Fort Madison's Grand Old Pen

Monday, September 10, 2012

I offered my opponents a deal: "if they stop telling lies about me, I will stop telling the truth about them". (Adlai Stevenson, campaign speech, 1952)


Betty Winterringer of the Northwest Iowa Genealogy Society reports that from 1883 through 1893 the Le Mars Sentinel reported on 15 murders and 12 suicides.

The earliest Plymouth County murder story I have run across was in 1872 when, "Richard Connolly, of Hancock Township, was killed by Frenchman Benoist, who was given one year in prison."

In 1891 Hayden McFarland crushed Anton Wanner's skull with a kingbolt, which connects the front axle of a wagon to the body. Ouch! Wanner (or Warner) was a Struble saloon keeper. McFarland was sentenced to 20 years in our state penitentiary, already 52 years old. It still houses our most violent criminals.

I believe that it would be money well spent to transport every eighth grader to a maximum security prison for a tour. Walking through a cell block of cursing, screaming felons might make kids think twice before they do wrong. I have spent time there -- observing, learning and inspecting! I've eaten meals with the general population in other prisons, but not at Ft Madison. There, for safety purposes it was in the warden's office.

A new 800-bed facility which will cost $130 million is under construction not far from that 174 year old facility. This new prison is on pace to be completed next January. More than 275 convicted killers will be moved from the current facility into the new prison, with more arriving to relieve overcrowding in other state prisons.

The new prison will be one of the most modern and secure in the United States. Iowa's pen is one of the oldest in the country. Older than Attica, in N.Y., Folsom (CA), Leavenworth, (KS), and San Quentin (CA). The famous Sing Sing, Ossining, N.Y., facility is only 14 years older.


Reporting the death of Arza Parker of Stanton Township in the late fall of 1885, the story in the Le Mars Sentinel, began; "A DASTARDLY MURDER." Putting out a newspaper in those days was very labor intensive, but newsprint must have been cheap! Lurid stories received a lot of space by both the Sentinel and Globe-Post in those early days. The Globe Post's Rome Starzl would later corner the local market on sensationalism.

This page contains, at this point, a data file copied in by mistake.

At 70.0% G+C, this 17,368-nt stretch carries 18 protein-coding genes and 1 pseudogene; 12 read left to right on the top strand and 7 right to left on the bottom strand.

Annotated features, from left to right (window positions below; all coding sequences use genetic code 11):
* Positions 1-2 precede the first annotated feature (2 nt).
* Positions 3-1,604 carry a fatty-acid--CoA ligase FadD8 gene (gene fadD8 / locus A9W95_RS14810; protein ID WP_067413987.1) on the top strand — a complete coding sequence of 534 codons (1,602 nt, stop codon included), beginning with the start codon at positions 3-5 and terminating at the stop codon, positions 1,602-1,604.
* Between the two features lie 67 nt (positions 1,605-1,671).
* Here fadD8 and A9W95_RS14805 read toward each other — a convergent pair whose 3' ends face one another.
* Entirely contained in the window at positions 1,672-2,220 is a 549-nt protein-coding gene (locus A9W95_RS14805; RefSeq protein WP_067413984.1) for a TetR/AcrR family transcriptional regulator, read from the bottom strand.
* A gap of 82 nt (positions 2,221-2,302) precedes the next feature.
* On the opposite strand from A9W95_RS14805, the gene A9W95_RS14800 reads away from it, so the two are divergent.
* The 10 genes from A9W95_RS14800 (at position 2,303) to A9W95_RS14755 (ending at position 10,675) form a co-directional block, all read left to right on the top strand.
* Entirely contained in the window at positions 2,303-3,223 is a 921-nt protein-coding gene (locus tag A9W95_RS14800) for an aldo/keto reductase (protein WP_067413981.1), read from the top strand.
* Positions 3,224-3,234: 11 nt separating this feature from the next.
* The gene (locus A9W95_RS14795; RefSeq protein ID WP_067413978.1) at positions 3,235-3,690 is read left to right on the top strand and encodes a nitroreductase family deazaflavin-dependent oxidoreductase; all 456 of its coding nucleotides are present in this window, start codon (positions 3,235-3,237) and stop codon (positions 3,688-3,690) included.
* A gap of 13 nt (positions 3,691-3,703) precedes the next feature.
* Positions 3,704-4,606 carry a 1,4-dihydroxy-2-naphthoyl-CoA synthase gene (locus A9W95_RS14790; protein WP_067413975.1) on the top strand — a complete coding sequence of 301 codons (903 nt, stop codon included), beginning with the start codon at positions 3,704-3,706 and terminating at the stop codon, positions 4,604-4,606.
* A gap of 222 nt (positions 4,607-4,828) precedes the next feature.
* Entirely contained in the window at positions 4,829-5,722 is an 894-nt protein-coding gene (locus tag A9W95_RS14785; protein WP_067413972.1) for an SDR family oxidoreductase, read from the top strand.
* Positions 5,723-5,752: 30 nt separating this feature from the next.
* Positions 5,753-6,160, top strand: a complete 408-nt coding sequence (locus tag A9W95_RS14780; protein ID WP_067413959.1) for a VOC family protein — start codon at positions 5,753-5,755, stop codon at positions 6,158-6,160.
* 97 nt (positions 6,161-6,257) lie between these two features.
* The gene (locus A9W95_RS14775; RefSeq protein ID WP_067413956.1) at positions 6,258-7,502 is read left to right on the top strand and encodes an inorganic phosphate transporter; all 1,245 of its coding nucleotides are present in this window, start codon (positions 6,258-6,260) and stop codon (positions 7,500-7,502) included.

Wife Harriet roused husband Arza from his sleep to investigate a worrisome noise from the barn, where he would meet his maker. At the request of the County, the Pinkerton's detective force was called in to investigate the Parker death.

The Sentinel continued, "An inquisition holden (sic) at Le Mars in Plymouth County, found that Parker came to his death by being pounded over the head with a pitchfork handle and also being stabbed in the head by the prongs of the pitchfork until dead, said fork was used in hands of a party unknown to the jury. The jury feel (sic) satisfied after hearing all the evidence in the case that Harriett Parker, wife of the said Arza Parker and Alice Parker, daughter of said Arza Parker are implicated in the murder of the said Arza Parker and would also advise the arrest of the said Harriett and Alice Parker as soon as the coroner sees fit." The coroner's verdict -- Murder.

"Alice is about fifteen years of age, of spare build, and not bad looking, and her appearance impresses on rather favorably, a Sentinel article reported." Of Harriet, the wife --"She is quite an elderly English woman of large frame, jet black hair, dark complexion, and rather course (sic) features." She was convicted.


Comedians have been relatively gentle toward President Obama but the knives are being sharpened. Q: If Nancy Pelosi and Obama were on a boat in the middle of the ocean and it started to sink, who would be saved? A: America! (comedian-Jimmy Fallon)


In future columns I will re-hash other Plymouth County murders, including a case unsolved to this day, that of Alta Marie Braun, age 12. She was viciously raped and murdered walking home from a circus.


Why is "abbreviated" such a long word?

Don Paulin,, 7557 30th Av, Norwalk, IA 50211 - 515-201-7236